Palestine Regiment

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Palestine Regiment
Active 1942–1944
Country  United Kingdom
Branch  British Army
Type Infantry
Size 2,800 volunteers

The Palestine Regiment was an infantry regiment of the British Army that was formed in 1942.[1] During the Second World War, the regiment was deployed to Egypt and Cyrenaica, but most of their work consisted of guard duty.[2] Some Palestine Regiment members were killed in Benghazi, where they fought heavy battles against the Germans.[3] The Palestine Regiment consisted of Jews and Arabs, conscripted in Mandatory Palestine, until its reformation in 1944. From 1944, the Jewish military subunits of Palestine Regiment became the basis to form the larger Jewish Brigade, which took part in World War II effort of the Allies in Europe.


Marching Jewish troops in the British army

In 1940, Jews and Arabs living under the British Mandate for Palestine were allowed to form separate companies, known as Palestine Infantry Companies, as part of the Royal East Kent Regiment, known as the "Buffs".[1][2] The establishment of the first Jewish Infantry Company was completed in September 1940, within the framework of the "Buffs" and 14 more Jewish Companies were raised, in which about 5,300 men served. Their mission included security, guarding installations and escorting convoys in Palestine. Their training exercises were extremely limited and they were equipped with First World War-era surplus. The declared intent of the British to recruit an equal number of Jews and Arabs did not occur.[4]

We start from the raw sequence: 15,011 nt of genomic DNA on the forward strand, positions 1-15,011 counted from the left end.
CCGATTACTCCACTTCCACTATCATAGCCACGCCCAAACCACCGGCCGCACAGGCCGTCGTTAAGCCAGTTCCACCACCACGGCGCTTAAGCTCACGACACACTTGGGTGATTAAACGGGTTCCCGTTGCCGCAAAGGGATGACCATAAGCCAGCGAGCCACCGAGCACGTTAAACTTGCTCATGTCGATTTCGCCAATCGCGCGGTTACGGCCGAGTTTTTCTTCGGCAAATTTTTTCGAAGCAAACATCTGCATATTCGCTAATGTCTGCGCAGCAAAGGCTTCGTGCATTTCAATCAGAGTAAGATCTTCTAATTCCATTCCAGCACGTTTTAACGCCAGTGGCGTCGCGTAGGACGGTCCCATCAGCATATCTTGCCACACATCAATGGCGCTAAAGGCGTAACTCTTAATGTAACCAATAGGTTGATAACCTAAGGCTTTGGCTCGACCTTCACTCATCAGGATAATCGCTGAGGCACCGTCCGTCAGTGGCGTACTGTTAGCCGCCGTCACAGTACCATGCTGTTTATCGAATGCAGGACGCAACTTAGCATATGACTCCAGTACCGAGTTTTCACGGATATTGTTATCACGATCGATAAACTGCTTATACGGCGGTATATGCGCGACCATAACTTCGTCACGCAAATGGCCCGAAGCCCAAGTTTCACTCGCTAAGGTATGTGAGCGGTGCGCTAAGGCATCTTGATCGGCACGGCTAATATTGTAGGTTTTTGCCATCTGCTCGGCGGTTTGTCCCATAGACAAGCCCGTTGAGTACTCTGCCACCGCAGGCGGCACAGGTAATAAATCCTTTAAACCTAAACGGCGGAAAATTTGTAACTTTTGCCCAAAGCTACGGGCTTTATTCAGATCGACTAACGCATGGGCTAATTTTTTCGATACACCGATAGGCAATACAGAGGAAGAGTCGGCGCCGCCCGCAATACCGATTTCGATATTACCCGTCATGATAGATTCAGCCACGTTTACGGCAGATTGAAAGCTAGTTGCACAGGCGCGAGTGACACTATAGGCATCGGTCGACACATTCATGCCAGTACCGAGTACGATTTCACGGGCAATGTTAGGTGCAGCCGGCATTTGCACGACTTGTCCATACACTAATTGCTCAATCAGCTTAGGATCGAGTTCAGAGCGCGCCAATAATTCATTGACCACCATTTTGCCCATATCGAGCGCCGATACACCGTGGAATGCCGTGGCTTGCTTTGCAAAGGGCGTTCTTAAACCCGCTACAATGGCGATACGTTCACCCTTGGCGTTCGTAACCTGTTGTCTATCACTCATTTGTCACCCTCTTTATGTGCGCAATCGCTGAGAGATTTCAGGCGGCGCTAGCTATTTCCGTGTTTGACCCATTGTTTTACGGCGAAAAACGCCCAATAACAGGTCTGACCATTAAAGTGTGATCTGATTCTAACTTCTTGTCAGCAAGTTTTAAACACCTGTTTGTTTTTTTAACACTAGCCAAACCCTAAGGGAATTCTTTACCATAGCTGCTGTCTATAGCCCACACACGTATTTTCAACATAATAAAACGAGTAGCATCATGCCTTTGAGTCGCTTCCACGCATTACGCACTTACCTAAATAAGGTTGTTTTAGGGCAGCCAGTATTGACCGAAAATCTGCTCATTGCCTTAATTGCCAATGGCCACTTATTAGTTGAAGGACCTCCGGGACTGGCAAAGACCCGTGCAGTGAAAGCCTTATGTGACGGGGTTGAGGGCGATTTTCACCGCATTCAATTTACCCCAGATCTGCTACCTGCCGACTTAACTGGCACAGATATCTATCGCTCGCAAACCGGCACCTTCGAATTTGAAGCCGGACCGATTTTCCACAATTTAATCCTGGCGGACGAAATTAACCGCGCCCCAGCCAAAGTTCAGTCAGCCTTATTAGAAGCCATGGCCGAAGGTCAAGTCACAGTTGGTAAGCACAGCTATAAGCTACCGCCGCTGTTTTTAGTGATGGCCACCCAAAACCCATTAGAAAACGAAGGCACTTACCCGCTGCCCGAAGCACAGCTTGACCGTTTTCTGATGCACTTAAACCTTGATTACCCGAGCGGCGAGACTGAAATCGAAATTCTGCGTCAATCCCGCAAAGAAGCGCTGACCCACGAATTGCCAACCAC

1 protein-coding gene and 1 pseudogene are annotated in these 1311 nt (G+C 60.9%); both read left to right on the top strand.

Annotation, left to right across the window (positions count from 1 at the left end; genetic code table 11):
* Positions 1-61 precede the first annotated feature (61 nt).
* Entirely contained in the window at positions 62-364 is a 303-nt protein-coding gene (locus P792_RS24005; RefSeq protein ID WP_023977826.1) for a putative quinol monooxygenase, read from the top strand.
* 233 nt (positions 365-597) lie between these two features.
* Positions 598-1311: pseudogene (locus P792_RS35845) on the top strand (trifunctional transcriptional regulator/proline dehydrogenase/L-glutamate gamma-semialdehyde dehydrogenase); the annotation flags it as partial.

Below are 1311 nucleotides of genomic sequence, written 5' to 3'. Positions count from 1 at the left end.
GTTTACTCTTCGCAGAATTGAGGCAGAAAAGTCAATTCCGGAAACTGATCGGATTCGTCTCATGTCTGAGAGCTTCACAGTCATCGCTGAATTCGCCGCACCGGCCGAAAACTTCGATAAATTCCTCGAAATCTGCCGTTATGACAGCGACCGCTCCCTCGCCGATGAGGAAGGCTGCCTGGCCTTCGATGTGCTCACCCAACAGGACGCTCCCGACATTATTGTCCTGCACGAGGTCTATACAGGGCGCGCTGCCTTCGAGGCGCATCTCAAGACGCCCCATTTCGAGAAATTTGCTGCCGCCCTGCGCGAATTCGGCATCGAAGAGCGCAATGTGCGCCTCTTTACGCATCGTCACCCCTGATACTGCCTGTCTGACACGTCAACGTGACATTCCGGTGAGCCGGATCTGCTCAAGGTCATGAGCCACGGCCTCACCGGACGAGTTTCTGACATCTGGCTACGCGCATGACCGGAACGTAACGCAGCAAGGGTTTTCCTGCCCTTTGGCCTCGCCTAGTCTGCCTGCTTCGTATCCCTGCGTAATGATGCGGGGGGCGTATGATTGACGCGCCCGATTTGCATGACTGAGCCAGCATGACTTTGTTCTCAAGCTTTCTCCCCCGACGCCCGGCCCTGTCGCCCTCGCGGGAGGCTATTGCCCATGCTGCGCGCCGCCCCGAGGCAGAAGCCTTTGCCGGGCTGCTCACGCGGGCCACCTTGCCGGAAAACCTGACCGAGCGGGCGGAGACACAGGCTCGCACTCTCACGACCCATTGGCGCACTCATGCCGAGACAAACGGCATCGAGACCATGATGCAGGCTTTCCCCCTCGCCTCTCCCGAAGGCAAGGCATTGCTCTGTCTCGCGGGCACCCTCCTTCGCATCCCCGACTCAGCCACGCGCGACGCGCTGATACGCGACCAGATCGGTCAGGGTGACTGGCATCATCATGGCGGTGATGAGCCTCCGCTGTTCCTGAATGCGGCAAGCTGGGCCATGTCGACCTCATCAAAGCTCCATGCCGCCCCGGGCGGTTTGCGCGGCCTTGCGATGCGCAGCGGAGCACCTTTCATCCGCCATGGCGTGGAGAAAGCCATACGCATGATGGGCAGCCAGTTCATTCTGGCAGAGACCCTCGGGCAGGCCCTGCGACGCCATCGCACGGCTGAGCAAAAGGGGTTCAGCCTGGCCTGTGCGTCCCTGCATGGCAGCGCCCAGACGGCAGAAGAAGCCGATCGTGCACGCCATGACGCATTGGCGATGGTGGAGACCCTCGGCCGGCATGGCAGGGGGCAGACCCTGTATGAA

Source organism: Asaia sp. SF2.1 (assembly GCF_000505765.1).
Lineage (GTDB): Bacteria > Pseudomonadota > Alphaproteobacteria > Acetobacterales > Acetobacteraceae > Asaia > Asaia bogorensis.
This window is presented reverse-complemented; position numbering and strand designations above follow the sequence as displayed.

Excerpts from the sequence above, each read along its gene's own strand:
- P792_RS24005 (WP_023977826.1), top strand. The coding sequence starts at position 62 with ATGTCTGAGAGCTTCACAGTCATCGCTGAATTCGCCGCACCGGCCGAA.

In the fall of 1939, the British War Cabinet decided to form a new regiment called the Palestine Regiment. At the time the British garrison in Palestine consisted of no fewer than eleven infantry battalions and two cavalry regiments. While in the early phase of World War II, the British had sufficient manpower to meet this demand, as the war progressed, they began to experience a manpower shortage, as well as shortages of weapons, artillery and supplies. These circumstances mandated the British government to use new reserves for duties that required limited training or logistic support. Under Sir Charles Tegart police training projects had been initiated after the 1936 Arab revolt, and these were nearly complete by 1939. British recruiters in Palestine had enjoyed at least moderate success in forming the units of the Auxiliary Military Pioneer Corps (AMPC), which they hoped would be expanded once the equipment and supplies became available. In response, the War Cabinet ordered a study of the Palestine manpower situation. Almost simultaneously, Dr. Chaim Weizmann offered to help recruit an entire Jewish division for the services in the British Army.[5]

Formation and Service[edit]

The Palestine Regiment was formed in 1942 with the Palestine Infantry Companies that were attached to the Buffs forming the bulk of the new formation.[1] The regiment was divided into separate Jewish and Arab battalions.[6] According to historian Ashley Jackson the regiment consisted of 1,600 Jews and 1,200 Arabs,[1] but according to writer Howard Blum, Jews outnumbered Arabs by a more than three to one ratio.[4]

The Jewish companies were then formed into three battalions, which became the new Palestine Regiment.[2] Personnel of the Palestine Regiment later formed the core of the Jewish Brigade.[1]

See also[edit]


  1. ^ a b c d e Jackson, Ashley (2006). The British Empire and the Second World War. Continuum International Publishing Group. p. 141. ISBN 978-1-85285-417-1. 
  2. ^ a b c Frank, Benis M. (July 4, 1997). "The Jewish Company of the Shanghai Volunteer Corps Compared With Other Jewish Diaspora Fighting Units". Retrieved 16 August 2010. 
  3. ^ Kessler, Oren (4 March 2012). "Libyans desecrate British, Italian, Jewish graves". The Jerusalem Post. Retrieved 4 March 2012. 
  4. ^ a b Blum, Howard (2002). The Brigade: An Epic Story of Vengeance, Salvation, and WWII. Hardscrabble Entertainment. p. 5. ISBN 978-0-06-198084-8. 
  5. ^ Davis, Ronald W. (1 January 1979). "Jewish Military Recruitment in Palestine, 1940–1943". Journal of Palestine Studies. 8 (2): 55–76. doi:10.2307/2536509. JSTOR 2536509. 
  6. ^ Walker, Bob (2009-04-30). The Politics of Religious Zionism. p. 67. ISBN 978-1-4092-5731-8.